“What orders were you obeying, Lieutenant?” Kevin demanded.
“My orders,” Richardson answered, “were to conceal the existence of the talisman and our knowledge of its function unless you actually witnessed the talisman in operation.”
“So, what happens now that we’ve seen what happens when the talisman is used?” Alan asked.
Richardson smiled a wry smile. “Now my orders are to tell you as little as possible. However there is some element of discretion built into those orders and I intend to use that discretion. I’m going to tell you everything that we know about what happened to the expedition, what the talisman does, and how Doctor Hunter got a hold of it.”
Kevin, Alan, and I all leaned back in our chairs and folded our arms across our chests. “We’re listening,” I said.
Richardson took a deep breath. “Doctor Hunter and his team were tasked with investigating the ruins of an ancient civilization which were discovered during a sensor survey probe in a star system along the outer rim of the galaxy. The sensor telemetry from the original survey team dated the ruins at over one million years.
“When the Doctor’s team made planetfall they discovered that the ruins were the remains of a technologically advanced civilization,” he continued. “All the buildings in the city had been destroyed in some kind of disaster except for a pyramid-shaped temple in the center of the city. The interior walls of the temple had runes inscribed in them, and the team set about the task of translation. What they discovered was that the civilization that had resided on that planet had been destroyed by a coalition of alien races in reprisal for something that one of their own number had done. However, before the civilization had been destroyed they had imprisoned the criminal in a locked vault beneath the temple.
“This is where things start to get a little confusing,” Richardson confessed. “According to the journals left by the expedition members there was some heated argument about whether or not the vault should be opened, given the fact that it apparently contained a convicted criminal who had been imprisoned there over a million years ago. Doctor Hunter seems to have been the only person who argued in favor of opening the vault. The journals left behind by his colleagues testify that the Doctor seemed to be obsessed with the vault and what it might contain. Doctor Hunter’s own journals verify his interest in the vault, and they report that from the first night they arrived on the planet he had been feeling somehow drawn to the vault, the way a sliver of metal is drawn to a magnet.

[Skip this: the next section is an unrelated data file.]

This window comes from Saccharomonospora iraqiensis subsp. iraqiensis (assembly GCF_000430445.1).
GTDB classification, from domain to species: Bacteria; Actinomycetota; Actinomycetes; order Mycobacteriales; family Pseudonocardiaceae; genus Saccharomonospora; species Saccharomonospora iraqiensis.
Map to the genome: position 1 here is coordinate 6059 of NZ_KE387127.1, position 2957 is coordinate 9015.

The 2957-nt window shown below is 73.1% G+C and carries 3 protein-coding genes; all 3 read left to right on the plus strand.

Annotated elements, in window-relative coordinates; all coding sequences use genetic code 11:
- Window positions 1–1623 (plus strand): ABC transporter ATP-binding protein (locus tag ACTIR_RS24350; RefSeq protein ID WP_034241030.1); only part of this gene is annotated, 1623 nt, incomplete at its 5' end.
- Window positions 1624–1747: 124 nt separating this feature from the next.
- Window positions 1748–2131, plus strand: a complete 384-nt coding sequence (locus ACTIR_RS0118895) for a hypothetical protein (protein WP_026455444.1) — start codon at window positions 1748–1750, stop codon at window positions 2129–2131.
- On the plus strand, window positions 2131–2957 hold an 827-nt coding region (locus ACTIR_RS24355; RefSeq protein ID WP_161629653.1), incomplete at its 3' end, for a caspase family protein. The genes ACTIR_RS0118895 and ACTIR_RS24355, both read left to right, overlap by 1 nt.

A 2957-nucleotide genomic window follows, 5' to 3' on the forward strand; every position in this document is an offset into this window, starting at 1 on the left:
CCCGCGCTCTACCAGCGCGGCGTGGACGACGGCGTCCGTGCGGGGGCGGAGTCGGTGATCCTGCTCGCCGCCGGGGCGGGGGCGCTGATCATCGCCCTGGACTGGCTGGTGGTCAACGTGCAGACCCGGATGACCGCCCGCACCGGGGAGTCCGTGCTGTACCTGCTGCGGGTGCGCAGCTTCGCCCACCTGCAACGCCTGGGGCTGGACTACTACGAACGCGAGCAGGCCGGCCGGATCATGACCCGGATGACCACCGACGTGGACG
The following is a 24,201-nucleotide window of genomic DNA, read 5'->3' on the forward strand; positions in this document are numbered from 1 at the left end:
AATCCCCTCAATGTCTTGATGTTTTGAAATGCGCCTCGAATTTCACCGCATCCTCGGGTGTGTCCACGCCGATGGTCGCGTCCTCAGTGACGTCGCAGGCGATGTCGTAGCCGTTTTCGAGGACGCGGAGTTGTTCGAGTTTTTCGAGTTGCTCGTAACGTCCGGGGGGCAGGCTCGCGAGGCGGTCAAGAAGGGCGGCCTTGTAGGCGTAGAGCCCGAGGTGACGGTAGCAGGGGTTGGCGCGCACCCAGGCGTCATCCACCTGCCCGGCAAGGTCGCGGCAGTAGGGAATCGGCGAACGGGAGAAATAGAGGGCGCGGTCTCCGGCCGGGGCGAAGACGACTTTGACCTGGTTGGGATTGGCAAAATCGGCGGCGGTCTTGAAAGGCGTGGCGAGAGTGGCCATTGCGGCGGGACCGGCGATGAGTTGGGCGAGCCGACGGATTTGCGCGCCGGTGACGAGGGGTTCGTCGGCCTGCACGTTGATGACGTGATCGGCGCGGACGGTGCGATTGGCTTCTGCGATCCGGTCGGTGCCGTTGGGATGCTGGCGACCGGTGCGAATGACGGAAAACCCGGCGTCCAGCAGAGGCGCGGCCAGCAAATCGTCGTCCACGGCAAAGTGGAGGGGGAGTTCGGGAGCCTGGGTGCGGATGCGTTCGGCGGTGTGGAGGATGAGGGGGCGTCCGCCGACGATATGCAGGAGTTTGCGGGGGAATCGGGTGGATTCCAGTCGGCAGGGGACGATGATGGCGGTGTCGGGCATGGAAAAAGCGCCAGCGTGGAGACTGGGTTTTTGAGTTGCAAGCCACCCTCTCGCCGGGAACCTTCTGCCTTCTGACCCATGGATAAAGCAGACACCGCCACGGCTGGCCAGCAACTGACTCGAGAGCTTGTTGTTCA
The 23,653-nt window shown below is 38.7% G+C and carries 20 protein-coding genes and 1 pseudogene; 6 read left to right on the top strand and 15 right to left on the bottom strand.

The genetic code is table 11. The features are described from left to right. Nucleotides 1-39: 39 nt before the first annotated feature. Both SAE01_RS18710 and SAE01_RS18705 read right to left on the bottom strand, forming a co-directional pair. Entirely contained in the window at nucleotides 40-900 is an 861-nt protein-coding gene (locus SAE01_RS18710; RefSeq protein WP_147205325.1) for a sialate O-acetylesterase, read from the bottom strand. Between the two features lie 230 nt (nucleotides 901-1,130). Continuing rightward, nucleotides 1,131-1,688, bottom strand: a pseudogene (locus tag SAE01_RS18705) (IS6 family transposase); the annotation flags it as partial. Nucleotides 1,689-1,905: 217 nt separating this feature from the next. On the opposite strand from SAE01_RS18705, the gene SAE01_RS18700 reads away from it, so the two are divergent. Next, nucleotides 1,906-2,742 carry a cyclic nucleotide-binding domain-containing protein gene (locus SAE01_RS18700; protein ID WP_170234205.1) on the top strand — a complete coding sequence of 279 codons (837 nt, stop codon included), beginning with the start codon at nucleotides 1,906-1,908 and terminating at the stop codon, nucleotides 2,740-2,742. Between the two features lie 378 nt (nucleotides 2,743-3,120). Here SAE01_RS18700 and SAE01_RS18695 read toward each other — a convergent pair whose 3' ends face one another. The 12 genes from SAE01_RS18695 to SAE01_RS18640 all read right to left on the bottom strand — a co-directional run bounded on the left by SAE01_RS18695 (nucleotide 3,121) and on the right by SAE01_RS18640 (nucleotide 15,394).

“After the rest of the expedition voted against opening the vault Doctor Hunter took it upon himself to do so, but he did it behind their backs, while they were asleep at night. He managed to decipher the mechanism used to lock the door to the vault and opened it. When he got inside he found more runes inscribed into the walls of the vault. In the center of the vault was a pedestal, and on top of the pedestal was a spherical crystalline orb with some kind of necklace, or talisman beside it. There were markings carved into the talisman, but the Doctor was unable to decipher them. The last entry in his journal stated that he was being drawn to the orb, and that he was going to try touching it. The next day the expedition failed to make their scheduled report, and we were sent in to investigate.”
“I think I can fill in some of the rest from here on,” I cut in. “When your ship reached the expedition site you discovered that all of the expedition members except Doctor Hunter were in the same kind of catatonic state as those people we found in the hostel this morning. You also discovered that both Doctor Hunter and the talisman were missing.” Richardson smiled. “Got it in one.”
“What is this talisman, anyway?” Alan wanted to know. “And why was it so important for you to get it away from the Doctor?”
“The talisman,” Richardson answered, “is a device that was designed and built by a scientist named Dorian for the purpose of extracting and trapping the souls of sentient creatures. When the leaders of his civilization realized what he had done they banished him. So he journeyed from world to world and took the souls of any sentient creature he came across. As you can imagine this kind of behavior attracted the attention of a number of the other races, who banded together and sent Dorian’s people a message: Either put a stop to this man and his activities or we will destroy your civilization and do it ourselves.
“It took some doing but eventually they were able to capture Dorian and use his talisman to imprison his soul in that crystalline orb, which they secured in the temple vault along with the talisman. The other races, however, decided that no knowledge of this kind of technology could ever survive and they destroyed Dorian’s people anyway.”
“So, let me see if I’ve got this straight,” Kevin put in. “You’re telling us that for the last million years the soul of this Dorian fellow has been imprisoned in a crystalline orb buried in a vault beneath a sacred temple of a long dead civilization.”
“That’s exactly what I’m telling you,” Richardson confirmed. “Now, this is where things really get confusing. We think that Dorian has been released.”
“What makes you say that?” Kevin demanded.
“It’s the orb,” I ventured. “It was destroyed, wasn’t it?”